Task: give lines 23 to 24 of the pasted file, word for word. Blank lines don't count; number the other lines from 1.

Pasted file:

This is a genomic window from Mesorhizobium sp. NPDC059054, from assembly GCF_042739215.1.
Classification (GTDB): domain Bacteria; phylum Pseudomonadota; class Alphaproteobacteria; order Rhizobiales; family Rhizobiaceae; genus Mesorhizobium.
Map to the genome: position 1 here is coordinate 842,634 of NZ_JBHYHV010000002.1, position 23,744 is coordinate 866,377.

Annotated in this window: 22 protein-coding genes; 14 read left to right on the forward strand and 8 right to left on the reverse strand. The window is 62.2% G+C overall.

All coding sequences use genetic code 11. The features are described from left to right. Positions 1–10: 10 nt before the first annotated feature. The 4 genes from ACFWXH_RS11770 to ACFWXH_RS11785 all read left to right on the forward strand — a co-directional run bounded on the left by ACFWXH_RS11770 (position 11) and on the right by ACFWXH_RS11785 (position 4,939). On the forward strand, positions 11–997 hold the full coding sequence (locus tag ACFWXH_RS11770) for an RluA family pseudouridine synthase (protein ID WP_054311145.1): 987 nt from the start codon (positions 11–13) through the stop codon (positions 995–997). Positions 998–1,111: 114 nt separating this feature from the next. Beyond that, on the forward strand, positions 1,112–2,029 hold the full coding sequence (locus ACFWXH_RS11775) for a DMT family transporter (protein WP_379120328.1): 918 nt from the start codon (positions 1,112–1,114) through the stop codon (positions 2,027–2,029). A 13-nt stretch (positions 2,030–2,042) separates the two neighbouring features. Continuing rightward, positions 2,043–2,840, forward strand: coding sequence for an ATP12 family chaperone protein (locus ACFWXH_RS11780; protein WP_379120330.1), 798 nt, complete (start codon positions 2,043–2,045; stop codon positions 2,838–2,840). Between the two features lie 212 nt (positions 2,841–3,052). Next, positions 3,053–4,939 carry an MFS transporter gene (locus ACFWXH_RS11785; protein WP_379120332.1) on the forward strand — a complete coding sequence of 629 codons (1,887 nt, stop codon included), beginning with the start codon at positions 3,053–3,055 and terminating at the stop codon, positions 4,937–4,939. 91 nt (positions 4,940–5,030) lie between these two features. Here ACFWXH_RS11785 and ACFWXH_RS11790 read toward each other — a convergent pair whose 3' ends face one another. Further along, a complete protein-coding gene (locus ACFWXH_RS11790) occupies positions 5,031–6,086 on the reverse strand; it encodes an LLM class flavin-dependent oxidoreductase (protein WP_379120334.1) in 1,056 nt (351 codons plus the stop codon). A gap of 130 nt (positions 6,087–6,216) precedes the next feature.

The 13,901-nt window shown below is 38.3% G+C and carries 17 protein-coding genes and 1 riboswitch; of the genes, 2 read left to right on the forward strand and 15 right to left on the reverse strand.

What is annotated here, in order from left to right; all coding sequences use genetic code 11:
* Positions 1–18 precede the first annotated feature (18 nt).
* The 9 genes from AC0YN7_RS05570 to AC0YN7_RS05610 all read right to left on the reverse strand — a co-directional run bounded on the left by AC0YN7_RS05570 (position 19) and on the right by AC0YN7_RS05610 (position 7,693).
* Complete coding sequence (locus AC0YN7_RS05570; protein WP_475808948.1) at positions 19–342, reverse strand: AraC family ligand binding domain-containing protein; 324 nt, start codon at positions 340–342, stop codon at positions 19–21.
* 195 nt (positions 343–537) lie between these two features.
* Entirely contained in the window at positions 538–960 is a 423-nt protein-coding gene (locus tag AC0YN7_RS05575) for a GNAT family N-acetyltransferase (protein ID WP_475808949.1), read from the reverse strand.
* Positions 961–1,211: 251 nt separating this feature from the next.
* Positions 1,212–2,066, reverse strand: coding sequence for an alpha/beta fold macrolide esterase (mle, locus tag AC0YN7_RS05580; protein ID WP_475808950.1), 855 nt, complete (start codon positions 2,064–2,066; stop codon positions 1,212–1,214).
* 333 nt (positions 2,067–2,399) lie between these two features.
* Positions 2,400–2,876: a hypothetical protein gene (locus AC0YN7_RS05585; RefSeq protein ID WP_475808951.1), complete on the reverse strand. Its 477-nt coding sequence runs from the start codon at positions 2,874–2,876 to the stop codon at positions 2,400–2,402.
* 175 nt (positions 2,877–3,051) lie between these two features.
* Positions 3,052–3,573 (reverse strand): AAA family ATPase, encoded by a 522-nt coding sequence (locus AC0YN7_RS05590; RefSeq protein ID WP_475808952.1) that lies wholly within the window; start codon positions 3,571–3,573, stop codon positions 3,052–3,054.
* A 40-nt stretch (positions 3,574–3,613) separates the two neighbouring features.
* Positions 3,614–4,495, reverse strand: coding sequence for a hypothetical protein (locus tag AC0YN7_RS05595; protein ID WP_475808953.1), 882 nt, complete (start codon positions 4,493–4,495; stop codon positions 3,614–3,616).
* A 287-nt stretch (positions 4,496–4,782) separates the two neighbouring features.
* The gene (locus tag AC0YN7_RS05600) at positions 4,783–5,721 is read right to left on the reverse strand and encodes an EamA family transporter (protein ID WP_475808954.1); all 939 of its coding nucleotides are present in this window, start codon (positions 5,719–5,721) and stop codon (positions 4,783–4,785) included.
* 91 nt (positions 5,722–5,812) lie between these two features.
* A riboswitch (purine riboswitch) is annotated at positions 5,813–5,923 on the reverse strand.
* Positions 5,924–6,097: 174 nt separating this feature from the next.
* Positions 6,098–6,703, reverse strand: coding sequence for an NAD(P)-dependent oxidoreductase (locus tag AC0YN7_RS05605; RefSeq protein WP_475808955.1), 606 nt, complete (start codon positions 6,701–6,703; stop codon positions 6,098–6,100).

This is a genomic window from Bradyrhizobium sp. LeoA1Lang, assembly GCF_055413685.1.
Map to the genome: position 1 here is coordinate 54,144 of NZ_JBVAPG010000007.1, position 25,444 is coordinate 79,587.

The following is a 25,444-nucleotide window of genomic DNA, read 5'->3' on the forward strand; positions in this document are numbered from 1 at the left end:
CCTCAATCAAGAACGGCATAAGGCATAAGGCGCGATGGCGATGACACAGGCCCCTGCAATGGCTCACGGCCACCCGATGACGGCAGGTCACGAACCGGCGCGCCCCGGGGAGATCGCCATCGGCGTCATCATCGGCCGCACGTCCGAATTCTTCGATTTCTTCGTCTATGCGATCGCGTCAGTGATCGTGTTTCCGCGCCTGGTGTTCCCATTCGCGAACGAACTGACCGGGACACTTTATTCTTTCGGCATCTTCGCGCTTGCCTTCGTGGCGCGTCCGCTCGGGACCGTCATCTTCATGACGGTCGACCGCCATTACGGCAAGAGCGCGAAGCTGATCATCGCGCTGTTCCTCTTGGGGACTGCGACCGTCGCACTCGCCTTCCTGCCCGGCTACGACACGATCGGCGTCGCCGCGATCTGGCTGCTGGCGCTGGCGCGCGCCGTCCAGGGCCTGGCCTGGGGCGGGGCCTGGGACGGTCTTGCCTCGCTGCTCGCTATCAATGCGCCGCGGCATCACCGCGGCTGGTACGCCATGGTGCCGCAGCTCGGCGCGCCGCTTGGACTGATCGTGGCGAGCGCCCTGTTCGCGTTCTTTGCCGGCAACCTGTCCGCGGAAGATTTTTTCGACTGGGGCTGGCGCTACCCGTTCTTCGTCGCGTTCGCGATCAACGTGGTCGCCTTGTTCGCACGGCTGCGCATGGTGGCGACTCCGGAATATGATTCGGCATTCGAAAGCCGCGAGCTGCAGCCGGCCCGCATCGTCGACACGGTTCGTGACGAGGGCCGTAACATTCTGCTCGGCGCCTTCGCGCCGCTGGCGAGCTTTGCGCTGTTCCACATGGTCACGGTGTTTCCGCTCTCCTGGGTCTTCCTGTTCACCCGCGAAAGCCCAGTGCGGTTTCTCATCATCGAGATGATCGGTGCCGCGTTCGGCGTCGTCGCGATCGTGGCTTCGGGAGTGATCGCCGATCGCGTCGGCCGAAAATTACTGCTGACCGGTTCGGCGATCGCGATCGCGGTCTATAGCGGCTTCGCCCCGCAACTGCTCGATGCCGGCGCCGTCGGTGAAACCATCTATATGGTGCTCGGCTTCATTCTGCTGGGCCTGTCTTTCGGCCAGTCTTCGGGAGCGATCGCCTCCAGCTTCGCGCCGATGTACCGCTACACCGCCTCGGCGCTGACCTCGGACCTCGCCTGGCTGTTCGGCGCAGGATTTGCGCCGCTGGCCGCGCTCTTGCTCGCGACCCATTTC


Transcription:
* 91 nt (positions 5,722–5,812) lie between these two features.
* A riboswitch (purine riboswitch) is annotated at positions 5,813–5,923 on the reverse strand.